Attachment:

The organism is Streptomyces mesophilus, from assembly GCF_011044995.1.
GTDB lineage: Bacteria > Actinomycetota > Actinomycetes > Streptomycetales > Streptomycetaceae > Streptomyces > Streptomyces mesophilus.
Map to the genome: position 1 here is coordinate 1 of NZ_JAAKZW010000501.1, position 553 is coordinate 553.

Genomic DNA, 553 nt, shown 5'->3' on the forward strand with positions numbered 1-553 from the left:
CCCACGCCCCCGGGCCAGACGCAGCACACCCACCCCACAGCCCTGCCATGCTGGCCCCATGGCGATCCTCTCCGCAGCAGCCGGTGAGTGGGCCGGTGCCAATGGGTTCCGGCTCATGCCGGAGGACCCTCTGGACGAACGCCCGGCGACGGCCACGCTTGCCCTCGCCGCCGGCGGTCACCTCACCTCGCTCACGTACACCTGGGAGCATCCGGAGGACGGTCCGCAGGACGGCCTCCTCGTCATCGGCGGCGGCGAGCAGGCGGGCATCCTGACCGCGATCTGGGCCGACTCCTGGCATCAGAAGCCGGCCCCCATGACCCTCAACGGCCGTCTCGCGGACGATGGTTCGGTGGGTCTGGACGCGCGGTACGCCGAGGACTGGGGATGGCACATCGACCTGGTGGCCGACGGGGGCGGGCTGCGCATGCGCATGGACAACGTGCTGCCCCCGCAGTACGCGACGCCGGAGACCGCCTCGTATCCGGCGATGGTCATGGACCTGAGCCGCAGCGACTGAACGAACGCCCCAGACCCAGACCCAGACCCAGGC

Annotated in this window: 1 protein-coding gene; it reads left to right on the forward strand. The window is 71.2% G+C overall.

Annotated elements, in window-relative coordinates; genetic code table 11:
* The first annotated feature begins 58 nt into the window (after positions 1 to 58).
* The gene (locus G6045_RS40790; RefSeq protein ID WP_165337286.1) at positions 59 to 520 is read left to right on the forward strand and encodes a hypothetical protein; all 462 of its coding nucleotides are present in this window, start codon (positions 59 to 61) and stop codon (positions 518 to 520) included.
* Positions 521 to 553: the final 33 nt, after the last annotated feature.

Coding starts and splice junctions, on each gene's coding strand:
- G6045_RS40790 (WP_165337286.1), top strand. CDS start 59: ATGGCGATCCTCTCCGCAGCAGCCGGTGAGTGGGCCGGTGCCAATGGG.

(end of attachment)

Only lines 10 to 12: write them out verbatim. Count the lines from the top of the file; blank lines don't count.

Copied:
* Positions 521 to 553: the final 33 nt, after the last annotated feature.

Coding starts and splice junctions, on each gene's coding strand:
- G6045_RS40790 (WP_165337286.1), top strand. CDS start 59: ATGGCGATCCTCTCCGCAGCAGCCGGTGAGTGGGCCGGTGCCAATGGG.